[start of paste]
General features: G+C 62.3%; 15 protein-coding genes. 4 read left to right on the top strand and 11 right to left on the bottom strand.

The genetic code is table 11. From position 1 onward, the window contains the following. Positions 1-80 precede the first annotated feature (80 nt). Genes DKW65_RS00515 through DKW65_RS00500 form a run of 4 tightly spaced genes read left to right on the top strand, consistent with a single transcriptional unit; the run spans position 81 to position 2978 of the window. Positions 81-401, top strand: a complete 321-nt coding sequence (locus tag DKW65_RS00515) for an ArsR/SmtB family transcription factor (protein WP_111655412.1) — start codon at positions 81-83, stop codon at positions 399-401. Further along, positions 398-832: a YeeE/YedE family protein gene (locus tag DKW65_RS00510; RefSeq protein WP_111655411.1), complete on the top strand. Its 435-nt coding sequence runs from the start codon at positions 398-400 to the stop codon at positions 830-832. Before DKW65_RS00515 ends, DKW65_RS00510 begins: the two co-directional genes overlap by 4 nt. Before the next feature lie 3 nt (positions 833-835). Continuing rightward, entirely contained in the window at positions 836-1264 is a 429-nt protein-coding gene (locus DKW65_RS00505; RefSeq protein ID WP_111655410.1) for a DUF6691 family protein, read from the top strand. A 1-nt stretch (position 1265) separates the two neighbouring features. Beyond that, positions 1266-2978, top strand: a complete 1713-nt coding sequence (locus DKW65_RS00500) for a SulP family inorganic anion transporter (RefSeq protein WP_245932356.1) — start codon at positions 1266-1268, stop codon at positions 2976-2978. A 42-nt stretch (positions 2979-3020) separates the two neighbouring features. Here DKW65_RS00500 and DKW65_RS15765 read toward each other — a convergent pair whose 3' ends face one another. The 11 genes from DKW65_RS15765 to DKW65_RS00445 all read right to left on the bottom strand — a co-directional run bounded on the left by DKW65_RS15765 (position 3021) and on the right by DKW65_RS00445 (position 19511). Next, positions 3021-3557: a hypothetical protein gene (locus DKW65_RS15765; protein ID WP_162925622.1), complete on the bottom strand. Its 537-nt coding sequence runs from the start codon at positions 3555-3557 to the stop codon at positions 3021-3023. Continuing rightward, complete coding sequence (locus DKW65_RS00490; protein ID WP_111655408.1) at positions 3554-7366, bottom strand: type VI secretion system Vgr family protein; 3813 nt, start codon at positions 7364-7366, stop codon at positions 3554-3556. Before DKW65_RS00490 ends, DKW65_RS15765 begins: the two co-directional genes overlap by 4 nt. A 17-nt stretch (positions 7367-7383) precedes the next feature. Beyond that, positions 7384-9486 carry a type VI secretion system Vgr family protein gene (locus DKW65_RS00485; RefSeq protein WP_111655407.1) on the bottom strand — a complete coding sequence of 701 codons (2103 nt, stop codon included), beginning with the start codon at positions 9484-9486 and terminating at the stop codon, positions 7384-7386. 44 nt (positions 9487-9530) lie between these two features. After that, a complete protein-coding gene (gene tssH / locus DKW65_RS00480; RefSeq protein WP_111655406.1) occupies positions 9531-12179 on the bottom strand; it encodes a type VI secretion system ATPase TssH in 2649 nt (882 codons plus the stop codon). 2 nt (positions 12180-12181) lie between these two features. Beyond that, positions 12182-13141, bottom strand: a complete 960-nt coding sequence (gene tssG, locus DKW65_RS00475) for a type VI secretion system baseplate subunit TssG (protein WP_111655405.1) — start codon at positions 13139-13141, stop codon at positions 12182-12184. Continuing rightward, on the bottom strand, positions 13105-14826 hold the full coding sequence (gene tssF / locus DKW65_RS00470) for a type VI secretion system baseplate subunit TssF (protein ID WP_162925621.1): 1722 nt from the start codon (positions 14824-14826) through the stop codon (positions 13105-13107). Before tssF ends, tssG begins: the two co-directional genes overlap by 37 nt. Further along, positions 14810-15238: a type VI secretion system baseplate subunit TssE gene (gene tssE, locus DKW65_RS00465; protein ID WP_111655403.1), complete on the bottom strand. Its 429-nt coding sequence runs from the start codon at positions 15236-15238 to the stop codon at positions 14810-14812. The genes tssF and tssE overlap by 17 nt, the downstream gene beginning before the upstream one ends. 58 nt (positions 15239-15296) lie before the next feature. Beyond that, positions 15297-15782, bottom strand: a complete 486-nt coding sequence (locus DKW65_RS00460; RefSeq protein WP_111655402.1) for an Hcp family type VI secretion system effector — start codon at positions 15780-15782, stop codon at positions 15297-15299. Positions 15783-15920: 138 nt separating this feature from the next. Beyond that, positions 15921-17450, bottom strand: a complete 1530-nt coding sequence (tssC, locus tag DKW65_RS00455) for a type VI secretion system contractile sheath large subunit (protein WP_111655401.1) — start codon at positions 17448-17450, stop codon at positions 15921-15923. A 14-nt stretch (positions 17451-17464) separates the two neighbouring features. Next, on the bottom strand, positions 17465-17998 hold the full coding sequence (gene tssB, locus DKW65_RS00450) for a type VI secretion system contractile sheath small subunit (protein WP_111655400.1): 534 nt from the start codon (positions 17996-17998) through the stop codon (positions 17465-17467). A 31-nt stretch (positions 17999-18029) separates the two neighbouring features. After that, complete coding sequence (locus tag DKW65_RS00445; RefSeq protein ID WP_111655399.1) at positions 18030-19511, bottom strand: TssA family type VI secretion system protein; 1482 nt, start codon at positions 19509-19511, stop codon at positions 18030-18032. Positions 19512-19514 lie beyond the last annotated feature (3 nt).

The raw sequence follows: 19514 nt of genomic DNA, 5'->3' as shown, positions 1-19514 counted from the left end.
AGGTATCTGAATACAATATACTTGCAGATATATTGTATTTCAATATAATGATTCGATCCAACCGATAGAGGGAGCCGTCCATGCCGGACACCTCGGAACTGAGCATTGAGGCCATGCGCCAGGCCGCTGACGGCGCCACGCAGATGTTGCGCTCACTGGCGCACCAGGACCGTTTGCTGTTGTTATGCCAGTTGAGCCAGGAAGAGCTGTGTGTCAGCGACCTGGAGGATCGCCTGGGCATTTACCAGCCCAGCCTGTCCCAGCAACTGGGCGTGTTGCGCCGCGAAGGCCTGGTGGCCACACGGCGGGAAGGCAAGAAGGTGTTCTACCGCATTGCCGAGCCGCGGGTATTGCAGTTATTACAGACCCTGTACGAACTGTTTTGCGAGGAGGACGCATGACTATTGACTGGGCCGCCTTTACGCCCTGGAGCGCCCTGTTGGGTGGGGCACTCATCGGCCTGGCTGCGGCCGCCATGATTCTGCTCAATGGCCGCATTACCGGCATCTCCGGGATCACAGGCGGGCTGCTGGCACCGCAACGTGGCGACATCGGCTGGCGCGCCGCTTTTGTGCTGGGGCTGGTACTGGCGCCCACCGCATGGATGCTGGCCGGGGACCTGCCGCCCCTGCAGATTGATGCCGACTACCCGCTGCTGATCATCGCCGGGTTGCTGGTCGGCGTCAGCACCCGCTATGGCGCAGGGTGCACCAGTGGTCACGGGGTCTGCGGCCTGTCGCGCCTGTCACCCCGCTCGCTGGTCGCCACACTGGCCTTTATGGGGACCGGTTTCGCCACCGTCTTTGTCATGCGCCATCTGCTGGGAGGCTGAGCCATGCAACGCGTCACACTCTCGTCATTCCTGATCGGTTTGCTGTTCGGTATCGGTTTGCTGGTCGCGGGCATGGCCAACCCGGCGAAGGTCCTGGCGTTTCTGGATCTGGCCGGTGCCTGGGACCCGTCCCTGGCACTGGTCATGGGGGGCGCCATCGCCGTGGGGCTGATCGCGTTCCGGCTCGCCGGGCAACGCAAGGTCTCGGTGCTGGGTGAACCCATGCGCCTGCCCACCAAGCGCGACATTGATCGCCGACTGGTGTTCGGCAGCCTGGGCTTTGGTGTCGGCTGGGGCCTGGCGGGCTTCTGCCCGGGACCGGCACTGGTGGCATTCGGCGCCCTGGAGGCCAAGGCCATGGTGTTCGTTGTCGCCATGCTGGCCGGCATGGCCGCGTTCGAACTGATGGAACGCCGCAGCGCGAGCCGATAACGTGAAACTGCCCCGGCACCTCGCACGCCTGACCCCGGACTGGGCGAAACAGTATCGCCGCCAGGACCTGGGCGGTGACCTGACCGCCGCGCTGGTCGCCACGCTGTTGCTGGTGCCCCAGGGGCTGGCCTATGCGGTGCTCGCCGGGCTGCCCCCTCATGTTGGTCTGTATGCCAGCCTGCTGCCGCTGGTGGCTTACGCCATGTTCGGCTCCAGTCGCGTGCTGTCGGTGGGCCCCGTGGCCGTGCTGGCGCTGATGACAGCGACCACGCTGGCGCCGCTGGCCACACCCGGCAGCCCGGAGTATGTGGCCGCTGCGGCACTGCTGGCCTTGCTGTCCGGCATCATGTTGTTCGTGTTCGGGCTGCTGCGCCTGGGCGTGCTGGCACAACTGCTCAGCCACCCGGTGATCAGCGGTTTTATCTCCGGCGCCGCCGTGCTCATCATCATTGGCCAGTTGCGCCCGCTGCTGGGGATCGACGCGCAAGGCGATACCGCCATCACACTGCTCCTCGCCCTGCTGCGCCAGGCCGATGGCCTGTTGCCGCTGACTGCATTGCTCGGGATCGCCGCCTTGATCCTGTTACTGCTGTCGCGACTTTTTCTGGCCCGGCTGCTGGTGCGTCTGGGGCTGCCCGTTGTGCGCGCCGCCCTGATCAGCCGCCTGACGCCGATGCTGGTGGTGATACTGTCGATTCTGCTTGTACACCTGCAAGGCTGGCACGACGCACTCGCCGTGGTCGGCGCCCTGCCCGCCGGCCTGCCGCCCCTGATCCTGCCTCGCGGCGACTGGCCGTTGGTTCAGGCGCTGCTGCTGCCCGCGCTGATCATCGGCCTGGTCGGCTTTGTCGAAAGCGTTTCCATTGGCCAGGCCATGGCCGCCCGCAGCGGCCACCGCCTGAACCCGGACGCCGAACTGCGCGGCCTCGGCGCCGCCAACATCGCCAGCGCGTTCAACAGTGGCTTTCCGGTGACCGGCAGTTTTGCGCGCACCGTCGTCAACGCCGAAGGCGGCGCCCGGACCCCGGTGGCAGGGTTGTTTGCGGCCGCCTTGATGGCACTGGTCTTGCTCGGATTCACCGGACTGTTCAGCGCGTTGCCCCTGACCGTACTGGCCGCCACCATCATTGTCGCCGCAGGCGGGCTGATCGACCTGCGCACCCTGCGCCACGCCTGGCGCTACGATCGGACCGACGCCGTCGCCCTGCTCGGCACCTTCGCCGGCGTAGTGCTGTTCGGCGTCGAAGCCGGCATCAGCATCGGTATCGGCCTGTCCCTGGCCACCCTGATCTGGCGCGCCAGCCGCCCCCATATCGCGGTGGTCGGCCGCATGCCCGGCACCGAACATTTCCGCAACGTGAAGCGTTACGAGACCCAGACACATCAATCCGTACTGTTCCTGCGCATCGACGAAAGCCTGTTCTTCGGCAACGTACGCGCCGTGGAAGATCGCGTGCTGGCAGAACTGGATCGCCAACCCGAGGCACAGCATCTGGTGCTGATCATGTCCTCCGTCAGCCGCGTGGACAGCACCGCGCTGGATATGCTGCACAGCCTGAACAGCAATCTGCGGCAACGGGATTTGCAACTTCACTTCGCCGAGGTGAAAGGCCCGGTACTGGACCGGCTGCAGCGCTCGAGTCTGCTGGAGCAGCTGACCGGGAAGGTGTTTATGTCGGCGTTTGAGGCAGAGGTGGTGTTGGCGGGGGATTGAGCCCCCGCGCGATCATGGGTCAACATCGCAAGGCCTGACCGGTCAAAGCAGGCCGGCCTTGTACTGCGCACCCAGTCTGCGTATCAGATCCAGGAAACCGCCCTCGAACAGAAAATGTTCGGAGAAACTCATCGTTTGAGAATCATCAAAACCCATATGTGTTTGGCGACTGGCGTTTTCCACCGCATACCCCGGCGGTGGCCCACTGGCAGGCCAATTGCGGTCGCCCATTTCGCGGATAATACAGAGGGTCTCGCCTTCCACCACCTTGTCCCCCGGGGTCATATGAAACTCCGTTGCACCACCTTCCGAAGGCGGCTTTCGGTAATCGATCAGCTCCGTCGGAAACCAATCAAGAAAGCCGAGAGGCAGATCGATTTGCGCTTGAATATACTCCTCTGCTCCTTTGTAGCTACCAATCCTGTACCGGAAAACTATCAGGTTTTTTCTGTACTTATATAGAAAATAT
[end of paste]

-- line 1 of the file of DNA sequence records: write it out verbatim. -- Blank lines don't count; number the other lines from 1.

General features: G+C 62.3%; 15 protein-coding genes. 4 read left to right on the top strand and 11 right to left on the bottom strand.